​Movie memorabilia: The stuff that dreams are made of


Dorothy's ruby slippers, perhaps the most unforgettable footwear in movie history.


YOU MUST REMEMBER THIS ... Even the most beloved of Hollywood treasures run the risk of disappearing, which is where movie-loving collectors of memorabilia come in. Our Cover Story is reported now by Ben Tracy:

Dorothy's sparkling slippers are perhaps the most unforgettable footwear in movie history. Yet the only place they called home after the 1939 film "The Wizard of Oz" wrapped was a dingy storage room on the MGM studio lot.

"The studios looked at this stuff like junk," said James Comisar, one of the foremost collectors of Hollywood's history. His archive fills a massive warehouse in Los Angeles -- his treasures, once considered studio trash.

The Maltese Falcon statuette sold for $4 million in 2013. Bonhams

"They didn't want to store it; they wanted to get it off the books," he said. "So oftentimes they would sell it in the parking lot to the cast and crew members, or they would just throw it away."

In 1970 MGM held the first large studio auction. The legendary movie factory was struggling and selling off its famed backlot to developers.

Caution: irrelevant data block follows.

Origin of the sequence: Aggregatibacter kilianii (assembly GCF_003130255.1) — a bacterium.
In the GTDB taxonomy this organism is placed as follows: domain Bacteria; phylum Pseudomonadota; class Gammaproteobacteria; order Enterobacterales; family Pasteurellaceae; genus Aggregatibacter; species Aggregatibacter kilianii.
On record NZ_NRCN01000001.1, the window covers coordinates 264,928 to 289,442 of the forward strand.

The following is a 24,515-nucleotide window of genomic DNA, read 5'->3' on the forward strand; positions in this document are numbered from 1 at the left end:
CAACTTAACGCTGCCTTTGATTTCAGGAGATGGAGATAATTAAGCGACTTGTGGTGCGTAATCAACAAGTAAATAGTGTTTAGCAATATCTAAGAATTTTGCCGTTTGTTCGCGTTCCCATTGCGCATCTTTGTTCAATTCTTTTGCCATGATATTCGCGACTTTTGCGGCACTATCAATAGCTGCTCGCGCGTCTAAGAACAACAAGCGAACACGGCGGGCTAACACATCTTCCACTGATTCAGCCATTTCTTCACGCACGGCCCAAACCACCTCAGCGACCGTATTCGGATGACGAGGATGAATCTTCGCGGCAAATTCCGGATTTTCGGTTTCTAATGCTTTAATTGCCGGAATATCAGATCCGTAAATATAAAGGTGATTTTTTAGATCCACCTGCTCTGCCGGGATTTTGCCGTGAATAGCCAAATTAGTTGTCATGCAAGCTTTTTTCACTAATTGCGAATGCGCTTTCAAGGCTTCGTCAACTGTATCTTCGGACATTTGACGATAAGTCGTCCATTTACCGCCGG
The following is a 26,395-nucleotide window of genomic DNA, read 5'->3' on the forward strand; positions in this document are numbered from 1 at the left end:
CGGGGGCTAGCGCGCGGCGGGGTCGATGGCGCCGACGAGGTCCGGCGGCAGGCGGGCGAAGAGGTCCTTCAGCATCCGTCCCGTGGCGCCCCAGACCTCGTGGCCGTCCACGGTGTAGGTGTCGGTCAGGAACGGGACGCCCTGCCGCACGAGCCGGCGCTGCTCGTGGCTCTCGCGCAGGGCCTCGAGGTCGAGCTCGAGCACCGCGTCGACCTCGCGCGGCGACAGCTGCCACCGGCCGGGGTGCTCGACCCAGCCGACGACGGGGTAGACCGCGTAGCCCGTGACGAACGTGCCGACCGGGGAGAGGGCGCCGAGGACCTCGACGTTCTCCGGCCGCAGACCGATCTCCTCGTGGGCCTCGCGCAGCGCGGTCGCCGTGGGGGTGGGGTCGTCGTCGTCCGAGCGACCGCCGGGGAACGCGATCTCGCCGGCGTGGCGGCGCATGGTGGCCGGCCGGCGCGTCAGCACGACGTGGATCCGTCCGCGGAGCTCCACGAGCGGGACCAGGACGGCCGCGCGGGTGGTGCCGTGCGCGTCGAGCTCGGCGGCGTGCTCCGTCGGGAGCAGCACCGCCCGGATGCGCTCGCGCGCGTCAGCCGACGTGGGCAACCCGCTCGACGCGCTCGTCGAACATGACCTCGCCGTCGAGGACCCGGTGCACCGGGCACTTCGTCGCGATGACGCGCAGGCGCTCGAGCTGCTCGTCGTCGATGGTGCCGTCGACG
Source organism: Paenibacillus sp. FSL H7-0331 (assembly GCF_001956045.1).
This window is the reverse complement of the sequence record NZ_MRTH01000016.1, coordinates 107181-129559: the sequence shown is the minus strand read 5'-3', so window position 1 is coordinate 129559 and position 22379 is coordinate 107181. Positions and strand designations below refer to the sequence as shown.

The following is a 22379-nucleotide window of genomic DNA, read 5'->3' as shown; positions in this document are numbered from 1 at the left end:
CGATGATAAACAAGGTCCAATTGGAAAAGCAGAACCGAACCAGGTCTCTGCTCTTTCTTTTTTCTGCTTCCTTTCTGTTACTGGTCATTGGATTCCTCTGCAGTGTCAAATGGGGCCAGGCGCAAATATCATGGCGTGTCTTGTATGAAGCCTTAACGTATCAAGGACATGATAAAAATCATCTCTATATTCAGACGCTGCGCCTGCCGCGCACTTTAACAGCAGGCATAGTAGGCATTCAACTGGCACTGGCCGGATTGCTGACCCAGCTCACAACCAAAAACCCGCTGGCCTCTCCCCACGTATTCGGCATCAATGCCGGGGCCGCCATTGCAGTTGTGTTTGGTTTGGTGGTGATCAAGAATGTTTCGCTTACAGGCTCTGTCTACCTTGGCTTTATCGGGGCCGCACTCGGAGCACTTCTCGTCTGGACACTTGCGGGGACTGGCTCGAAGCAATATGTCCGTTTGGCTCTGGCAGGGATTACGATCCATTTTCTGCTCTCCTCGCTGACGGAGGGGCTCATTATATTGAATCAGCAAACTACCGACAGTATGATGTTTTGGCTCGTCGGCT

Everything from tanks to classic cars to "Ben-Hur" chariots went on the auction block. One of several sets of Dorothy's ruby slippers sold for $15,000. That pair was later donated to the Smithsonian.

Hollywood legend Debbie Reynolds bought many of the items at the MGM sale and others over the years. Hers was considered the finest collection ever assembled.

In 2011 she gave Tracy a preview as she got ready to sell it to pay off debt. There was Julie Andrews' dress and guitar from "The Sound of Music"; Audrey Hepburn's costume from "My Fair Lady"; and a more airy article of clothing from "The Seven-Year Itch" -- one of the most iconic dresses in all of movie history.

All told, Reynolds' sale brought in $26 million.

When asked why she began collecting, Reynolds said, "It was mostly emotional. I couldn't believe that they were getting rid of all these iconic pieces that I considered to be historical and should be saved."

Reynolds was ahead of her time. Now, a lot of people want a piece of Hollywood's past.

"The reason I think these items appeal to so many people is that it's a deeply personal emotional connection to a film," said Laura Wooley, one of the top appraisers in Hollywood.

She says new items are being found in basements and boxes every year.